The Forgaughtens: Indiana Jones and the Kingdom of the Crystal Skull (2008)

This is the first in a series of posts revisiting “forgotten” films that were released between the years 2000 and 2009, or the aughts. All films will be discussed in the context of their release, as well as their cultural relevance today, and at the end of each post, a film will be given a verdict of “unfairly forgotten,” “exactly the correct amount of forgotten,” or “appropriately forgotten.”

Secret interdimensional alien civilizations, flesh-devouring ant colonies, Shia LaBeouf doing his best Tarzan impression, and the world’s most durable refrigerator … not exactly what audiences were clamoring for when a new Indiana Jones film was announced. But almost 20 years to the date since Harrison Ford last donned his famous fedora, that’s what we got.

It’s hard to believe Steven Spielberg and George Lucas (OK, maybe not so much the latter) could get this project so wrong, and yet, more than ten years later, watching Indiana Jones and the Kingdom of the Crystal Skull isn’t quite the chore I was expecting going in.

Today, it’s hard to avoid reboots of decades-old franchises. On the big screen, Luke Skywalker, Princess Leia, and Han Solo are as visible as Captain America, Thor, and Iron Man. The dinosaurs of Jurassic Park/World recently had their turn dominating the merchandise shelves. And on television, just two years ago, Roseanne Barr and family brought the best ratings of the season.

But in 2008, this was an exception to the norm. It was freaking insane that we were getting another Indiana Jones entry with Harrison Ford and other original cast and crew members in tow and it was hard not to place it among the most anticipated films of the summer of 2008.

The film expels Nazis from the original trilogy’s equation and replaces them with agents of the Soviet Union, led by Cate Blanchett’s Irina Spalko. Instead of searching for an artifact of ancient Christendom, this quest is for the secrets of a lost Mesoamerican civilization. After being fired from his job at Marshall College, Indiana is approached by a young man named Mutt (LaBeouf) with news that Jones’ former colleague Harold Oxley (John Hurt) is missing in Peru with an artifact known as a crystal skull in his possession. Mutt’s mother, Mary, is being held captive and hopes Jones can rescue her and find Oxley. So Jones and his new young sidekick (a step up from Short Round, but not by much) travel by map to the jungles of South America with Spalko right on his tail.

The set-up – minus the truly inexplicable nuclear test sequence – is pure Indiana Jones, but the choices made therein are just bizarre. It’s like a gymnast going out on the floor for a routine, doing a couple successful flips and twirls, and then doing the chicken dance. It’s … a choice, but not one that makes very much sense when everyone watching is expecting something comfortably familiar and wholly entertaining.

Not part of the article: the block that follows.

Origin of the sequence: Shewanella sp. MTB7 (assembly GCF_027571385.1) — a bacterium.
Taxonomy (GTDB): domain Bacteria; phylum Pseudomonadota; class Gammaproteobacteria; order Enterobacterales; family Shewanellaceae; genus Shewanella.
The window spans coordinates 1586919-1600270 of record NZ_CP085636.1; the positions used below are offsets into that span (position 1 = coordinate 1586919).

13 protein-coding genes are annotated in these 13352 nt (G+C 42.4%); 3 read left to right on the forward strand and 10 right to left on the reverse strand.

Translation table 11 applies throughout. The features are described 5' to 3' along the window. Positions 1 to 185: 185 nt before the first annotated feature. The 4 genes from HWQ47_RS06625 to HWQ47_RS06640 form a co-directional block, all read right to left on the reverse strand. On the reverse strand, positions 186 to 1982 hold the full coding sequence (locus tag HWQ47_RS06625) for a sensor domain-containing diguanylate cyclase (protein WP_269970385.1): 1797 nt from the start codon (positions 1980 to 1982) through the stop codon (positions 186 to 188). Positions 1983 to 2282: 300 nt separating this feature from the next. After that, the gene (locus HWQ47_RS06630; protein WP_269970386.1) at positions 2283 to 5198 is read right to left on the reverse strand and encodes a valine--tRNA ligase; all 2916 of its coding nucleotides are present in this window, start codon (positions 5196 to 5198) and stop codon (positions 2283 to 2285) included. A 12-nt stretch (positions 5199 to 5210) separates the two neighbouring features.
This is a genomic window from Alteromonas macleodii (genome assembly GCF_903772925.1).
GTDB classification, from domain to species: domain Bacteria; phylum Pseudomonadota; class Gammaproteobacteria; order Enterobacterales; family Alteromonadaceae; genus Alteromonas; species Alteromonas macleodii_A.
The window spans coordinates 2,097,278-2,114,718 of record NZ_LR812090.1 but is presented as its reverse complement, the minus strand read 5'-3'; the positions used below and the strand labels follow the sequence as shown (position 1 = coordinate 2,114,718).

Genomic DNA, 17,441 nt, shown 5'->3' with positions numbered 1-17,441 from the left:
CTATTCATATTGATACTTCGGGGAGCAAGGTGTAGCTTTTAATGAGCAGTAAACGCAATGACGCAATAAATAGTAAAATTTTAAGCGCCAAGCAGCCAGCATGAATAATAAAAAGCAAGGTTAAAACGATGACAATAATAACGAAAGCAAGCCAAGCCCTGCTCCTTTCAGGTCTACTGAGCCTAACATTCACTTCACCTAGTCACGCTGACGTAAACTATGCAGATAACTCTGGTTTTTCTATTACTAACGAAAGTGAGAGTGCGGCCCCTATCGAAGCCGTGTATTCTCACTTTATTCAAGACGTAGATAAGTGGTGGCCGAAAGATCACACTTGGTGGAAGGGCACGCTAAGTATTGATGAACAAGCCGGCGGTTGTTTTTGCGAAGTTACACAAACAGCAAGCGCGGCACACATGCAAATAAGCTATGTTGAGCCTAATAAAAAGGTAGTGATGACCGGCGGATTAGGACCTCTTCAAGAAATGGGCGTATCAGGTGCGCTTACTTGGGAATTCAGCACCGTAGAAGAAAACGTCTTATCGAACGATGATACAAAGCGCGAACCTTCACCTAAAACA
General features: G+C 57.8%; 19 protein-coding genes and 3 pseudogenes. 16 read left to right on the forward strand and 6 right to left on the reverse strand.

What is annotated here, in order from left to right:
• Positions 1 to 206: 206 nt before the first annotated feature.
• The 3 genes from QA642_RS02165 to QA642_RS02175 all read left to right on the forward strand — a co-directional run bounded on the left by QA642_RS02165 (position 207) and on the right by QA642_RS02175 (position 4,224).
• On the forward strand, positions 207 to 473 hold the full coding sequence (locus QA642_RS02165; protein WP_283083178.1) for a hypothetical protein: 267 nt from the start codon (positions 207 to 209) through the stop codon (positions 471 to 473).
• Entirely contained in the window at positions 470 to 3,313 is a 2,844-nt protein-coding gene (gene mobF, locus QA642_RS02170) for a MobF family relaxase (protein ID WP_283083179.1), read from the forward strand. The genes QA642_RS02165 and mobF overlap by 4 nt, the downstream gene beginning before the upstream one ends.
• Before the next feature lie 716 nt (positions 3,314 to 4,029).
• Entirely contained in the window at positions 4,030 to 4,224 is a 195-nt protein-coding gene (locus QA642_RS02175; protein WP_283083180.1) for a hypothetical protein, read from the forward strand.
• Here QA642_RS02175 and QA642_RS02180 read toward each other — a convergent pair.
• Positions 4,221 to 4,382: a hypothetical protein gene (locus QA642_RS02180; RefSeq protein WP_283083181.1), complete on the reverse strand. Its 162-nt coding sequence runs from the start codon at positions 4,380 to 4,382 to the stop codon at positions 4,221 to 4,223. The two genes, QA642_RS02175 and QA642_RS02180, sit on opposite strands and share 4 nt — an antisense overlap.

Its failure on this front led to a pretty uninspired box office run, relatively speaking. While Crystal Skull opened with a $100 million weekend, it barely scraped over the $300 million mark domestically. For comparison, Star Wars: The Force Awakens, a film with a similarly long wait between installations, cleared that mark in five days.

But still, it is only a total trainwreck if you insist on comparing it to the three far superior films that preceded it. Otherwise, it’s a moderately engaging action film with a handful of fun set pieces. It moves really quickly once the crew is on the ground in Peru – from darkened ancient dwellings to a chase on a boat-car and lastly toward the final hidden destination. Some of it is stupid. If not for the nuclear blast, the gang’s surviving three gigantic waterfalls would be the film’s silliest moment. But most of it is passable and the Jones/Ravenwood (surprise!) banter is actually quite fun.

Ultimately, though, Indiana Jones and the Kingdom of the Crystal Skull failed to move the pop culture needle even a bit, and the fedora was hung up. And it’s a film that hasn’t inspired so much as a cursory glance since those disappointing few weeks in May ’08 when it popped on the box office charts.

It’s hard to call the film “forgotten” because it made so much money, because it’s part of an iconic franchise, and because some of its dumbest moments are the stuff of dumb movie legend – have I mentioned that Indiana Jones SURVIVES A NUCLEAR BLAST BY GOING INTO A REFRIGERATOR?!?!?

But as a “forg-aught-en,” my first, I say Indiana Jones and the Kingdom of the Crystal Skull is somewhere in between rightly and unfairly.

Verdict: Exactly the correct amount of forgotten.

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